This is a sycamore, which is a member of the maple family introduced to the UK by the Romans. They were a fabulous shade of yellow, but I struggled to find one untarnished. Still, those blots all tell a tale.
This is red maple, and the last leaf I photographed this autumn.
This field maple is another species I was able to photograph back in the spring, and again it's from the same tree, which is just over the road from my house. This was the first leaf I photographed this autumn, one month to the day before the last, above.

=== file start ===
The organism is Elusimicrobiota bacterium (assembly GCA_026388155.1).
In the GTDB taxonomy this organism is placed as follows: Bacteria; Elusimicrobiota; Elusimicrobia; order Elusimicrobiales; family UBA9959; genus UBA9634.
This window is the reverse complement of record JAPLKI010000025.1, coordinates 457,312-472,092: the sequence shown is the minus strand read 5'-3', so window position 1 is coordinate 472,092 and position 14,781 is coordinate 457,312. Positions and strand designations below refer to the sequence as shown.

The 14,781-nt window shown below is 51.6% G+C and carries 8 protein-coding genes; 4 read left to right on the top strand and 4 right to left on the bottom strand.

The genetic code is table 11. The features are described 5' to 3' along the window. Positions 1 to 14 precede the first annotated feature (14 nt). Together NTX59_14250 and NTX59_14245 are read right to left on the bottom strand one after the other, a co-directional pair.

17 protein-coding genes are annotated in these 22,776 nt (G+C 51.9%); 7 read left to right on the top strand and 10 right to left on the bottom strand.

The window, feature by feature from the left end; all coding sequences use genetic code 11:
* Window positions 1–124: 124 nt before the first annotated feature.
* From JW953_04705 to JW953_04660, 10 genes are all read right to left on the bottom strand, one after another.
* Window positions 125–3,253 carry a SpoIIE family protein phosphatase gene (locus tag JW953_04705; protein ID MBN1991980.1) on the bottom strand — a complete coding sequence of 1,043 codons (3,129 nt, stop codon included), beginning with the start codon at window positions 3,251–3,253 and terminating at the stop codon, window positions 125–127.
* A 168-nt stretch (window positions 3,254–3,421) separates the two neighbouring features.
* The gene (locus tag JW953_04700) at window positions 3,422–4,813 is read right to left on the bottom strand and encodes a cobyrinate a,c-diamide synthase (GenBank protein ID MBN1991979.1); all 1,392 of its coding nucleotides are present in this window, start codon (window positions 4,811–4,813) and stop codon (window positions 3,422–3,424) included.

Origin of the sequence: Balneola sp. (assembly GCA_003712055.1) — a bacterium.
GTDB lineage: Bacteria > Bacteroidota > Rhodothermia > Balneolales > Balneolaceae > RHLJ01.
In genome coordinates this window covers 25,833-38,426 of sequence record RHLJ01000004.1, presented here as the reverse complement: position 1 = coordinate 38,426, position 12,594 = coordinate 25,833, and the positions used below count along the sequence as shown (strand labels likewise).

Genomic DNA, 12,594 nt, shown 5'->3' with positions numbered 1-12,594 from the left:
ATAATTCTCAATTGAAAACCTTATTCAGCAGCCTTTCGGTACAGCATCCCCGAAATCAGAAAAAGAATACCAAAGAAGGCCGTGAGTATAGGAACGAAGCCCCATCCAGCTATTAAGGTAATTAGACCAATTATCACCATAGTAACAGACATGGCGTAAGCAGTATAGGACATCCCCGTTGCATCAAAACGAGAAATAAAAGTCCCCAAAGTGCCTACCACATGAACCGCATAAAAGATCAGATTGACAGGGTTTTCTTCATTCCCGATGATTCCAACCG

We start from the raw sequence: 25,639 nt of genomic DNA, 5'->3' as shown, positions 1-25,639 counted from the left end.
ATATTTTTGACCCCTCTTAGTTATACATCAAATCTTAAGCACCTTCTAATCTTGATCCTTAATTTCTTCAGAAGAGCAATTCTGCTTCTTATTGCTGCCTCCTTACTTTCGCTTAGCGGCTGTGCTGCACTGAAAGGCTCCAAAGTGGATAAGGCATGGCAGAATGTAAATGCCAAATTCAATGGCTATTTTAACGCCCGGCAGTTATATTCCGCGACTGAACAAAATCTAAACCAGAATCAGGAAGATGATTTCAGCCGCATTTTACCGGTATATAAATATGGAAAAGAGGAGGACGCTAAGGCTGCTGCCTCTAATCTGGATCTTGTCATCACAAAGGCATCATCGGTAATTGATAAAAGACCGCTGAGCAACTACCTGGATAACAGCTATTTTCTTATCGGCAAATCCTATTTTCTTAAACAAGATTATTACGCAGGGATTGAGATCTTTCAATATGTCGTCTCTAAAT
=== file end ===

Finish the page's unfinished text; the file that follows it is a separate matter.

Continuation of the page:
Classic Native Species
Oak is about as classic as it gets for UK trees. I found oak difficult as they seemed to go from green to brown in a flash, and once brown they were always brittle and torn. But I managed to find this one leaf in transition, which I took somewhat inadvisably from a busy roadside. This leaf photography is a more dangerous game than you'd think.
When I decided to give autumn leaves a go, one species I immediately decided wouldn't work was the horse chestnut. I thought their size and spread would be too delicate at this time, but I walked right past this one a few weeks ago and thought - well it's worth a try. And to my surprise, it held it's shape very well. He's a bit battered, but his knocks and bruises tell a story.
This is hornbeam; and a very classy gent, if I may say so.
Like a butter toffee, this is a beech leaf in the perfect shade of brown.